Utilizing a semi-structured interview schedule, the researcher initially asked participants what they were anticipating from their book, and what they remembered of their design choices from phase 1. Participants were then left alone in the interview room with their book, and asked to read through at their own pace. After approximately 10 min, the researcher re-joined the participant to begin discussion about their reaction to the book. Participants were asked to annotate their book with Post-its, to note anything that they liked, disliked, or thought could be improved. The results were photographed (Figure 2). The session lasted approximately 60 min.
Interview sessions were audio recorded, transcribed, and sentence-by-sentence analysis was employed using NVivo qualitative software. Initial data review was conducted by reading and rereading the transcripts for instances of actual or anticipated reminiscence. The process followed principles of thematic analysis (Braun and Clarke, 2006) as well as template analysis (see King, 2004) using an existing reminiscence framework (Westerhof and Bohlmeijer, 2014) where we examined evidence of social, instrumental, and integrative reminiscence. Note, however, that we were open to these ‘codes’ being modified in light of actual participant data. A credibility check on coding was conducted by the second author, following guidance from Elliott et al. (1999).
The data was rich in examples of actual and anticipated acts of reminiscence prompted by both the editorial process in phase 1 and the examination of the book in phase 2. Many of these themes are a good fit to the Westerhof and Bohlmeijer (2014) reminiscence framework and illustrate how it may be applied to social media contexts. We will first report on these, providing examples, before turning to themes which sit less neatly in the framework, but which resonate with other work on reminiscence and life review.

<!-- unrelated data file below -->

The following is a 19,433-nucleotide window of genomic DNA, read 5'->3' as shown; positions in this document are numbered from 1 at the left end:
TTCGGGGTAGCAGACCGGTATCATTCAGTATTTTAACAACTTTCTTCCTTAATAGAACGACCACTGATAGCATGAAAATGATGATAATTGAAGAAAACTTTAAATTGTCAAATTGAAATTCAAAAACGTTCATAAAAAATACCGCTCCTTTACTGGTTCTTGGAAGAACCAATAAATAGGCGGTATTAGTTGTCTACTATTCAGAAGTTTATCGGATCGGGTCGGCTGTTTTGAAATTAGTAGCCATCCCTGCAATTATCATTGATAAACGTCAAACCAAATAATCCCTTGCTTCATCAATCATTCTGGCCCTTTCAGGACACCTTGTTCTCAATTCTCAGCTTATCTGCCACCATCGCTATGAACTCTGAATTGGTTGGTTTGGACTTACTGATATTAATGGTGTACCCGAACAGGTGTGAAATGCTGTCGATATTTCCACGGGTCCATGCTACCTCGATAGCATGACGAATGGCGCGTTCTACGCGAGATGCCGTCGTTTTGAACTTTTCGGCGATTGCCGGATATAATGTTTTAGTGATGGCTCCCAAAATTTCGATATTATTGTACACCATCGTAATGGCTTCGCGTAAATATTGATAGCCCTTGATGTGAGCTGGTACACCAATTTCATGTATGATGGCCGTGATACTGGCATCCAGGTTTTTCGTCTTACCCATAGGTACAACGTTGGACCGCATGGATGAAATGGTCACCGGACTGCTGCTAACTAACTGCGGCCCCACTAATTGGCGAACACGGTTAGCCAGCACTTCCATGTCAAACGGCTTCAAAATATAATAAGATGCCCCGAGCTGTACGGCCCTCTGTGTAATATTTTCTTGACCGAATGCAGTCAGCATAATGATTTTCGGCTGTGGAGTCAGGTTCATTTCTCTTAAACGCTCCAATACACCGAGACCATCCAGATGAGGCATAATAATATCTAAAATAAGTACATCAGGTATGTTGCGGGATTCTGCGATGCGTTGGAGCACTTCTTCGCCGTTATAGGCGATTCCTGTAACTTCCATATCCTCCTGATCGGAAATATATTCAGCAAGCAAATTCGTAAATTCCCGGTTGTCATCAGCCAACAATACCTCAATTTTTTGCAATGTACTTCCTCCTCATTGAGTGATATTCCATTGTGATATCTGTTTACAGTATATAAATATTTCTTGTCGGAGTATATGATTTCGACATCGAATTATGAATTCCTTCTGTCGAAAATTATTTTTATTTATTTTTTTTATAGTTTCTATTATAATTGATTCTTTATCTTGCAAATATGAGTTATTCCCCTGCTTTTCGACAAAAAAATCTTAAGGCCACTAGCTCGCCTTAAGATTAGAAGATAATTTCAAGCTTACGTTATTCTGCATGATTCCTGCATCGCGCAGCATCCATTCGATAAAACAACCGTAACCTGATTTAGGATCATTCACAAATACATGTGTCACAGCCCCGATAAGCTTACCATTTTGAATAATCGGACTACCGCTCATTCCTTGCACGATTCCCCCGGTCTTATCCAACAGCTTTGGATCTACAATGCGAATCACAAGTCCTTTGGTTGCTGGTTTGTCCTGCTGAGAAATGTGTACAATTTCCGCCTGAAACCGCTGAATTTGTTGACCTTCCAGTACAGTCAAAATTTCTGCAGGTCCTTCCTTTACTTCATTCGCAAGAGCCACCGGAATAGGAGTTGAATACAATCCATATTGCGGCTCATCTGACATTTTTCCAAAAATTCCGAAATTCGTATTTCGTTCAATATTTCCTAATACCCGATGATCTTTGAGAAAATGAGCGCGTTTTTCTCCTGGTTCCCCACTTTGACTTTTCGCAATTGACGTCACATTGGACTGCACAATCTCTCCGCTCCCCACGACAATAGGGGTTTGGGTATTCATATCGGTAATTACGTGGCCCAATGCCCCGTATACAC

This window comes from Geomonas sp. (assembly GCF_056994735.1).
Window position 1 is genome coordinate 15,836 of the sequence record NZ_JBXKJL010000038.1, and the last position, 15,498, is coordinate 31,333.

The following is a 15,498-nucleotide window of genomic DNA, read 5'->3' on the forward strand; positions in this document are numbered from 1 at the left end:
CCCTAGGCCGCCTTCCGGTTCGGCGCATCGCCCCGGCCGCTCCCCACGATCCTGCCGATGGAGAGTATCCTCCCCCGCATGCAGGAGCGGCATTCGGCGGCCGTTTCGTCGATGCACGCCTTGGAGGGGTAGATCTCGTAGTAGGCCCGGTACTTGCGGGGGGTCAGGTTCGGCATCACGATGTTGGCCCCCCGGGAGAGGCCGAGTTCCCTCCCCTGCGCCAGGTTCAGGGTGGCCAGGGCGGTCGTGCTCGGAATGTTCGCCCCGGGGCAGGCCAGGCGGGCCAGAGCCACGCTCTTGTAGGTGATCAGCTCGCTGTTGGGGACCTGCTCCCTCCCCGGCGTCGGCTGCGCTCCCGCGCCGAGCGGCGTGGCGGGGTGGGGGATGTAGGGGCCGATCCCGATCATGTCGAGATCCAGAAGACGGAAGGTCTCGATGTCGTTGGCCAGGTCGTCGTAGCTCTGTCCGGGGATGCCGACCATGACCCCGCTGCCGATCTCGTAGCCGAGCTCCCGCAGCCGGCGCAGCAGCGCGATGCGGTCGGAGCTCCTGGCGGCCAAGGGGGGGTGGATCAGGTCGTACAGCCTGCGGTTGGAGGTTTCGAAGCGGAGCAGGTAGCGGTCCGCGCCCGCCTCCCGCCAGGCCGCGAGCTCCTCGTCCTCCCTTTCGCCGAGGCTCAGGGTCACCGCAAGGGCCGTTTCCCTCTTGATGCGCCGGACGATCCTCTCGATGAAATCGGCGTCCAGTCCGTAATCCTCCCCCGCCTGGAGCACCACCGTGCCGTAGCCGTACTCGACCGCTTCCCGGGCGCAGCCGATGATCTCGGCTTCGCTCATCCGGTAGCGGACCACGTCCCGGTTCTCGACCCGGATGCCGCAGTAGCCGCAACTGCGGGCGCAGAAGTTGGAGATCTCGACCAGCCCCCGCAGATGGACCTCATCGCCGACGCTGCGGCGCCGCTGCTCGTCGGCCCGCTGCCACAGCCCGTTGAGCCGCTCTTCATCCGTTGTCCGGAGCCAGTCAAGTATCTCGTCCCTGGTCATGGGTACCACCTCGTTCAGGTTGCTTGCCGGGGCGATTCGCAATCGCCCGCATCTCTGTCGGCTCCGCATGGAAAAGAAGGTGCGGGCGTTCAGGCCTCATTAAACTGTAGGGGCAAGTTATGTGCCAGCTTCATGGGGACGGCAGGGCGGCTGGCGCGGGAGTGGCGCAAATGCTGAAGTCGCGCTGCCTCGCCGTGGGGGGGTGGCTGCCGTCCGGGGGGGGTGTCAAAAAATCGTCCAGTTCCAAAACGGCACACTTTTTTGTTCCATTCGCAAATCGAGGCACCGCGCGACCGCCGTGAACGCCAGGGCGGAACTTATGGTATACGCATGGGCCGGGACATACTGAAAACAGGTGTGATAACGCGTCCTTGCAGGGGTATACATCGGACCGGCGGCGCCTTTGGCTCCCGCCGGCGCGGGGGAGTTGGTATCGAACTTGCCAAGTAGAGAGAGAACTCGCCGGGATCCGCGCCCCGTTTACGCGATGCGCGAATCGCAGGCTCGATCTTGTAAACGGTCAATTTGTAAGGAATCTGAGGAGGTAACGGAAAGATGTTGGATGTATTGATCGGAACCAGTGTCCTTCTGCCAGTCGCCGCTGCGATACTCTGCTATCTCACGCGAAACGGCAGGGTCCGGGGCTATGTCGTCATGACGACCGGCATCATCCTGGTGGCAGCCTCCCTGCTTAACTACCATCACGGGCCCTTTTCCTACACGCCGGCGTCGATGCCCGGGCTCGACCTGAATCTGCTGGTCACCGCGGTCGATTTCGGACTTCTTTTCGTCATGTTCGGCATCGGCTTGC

Connecting with Others (Social Reminiscence)
The printed book was seen as a way to connect with people in the participants’ lives. When asked what they might do with it after the study, the majority of participants surmised that it would be shared with partners, parents, or friends in a social setting. Participants said they would be more likely to share this book with others, compared to reading Facebook content online which is most often a solitary activity. Our participants felt that a tangible book offered new value as something that could support explicit acts of social reminiscence: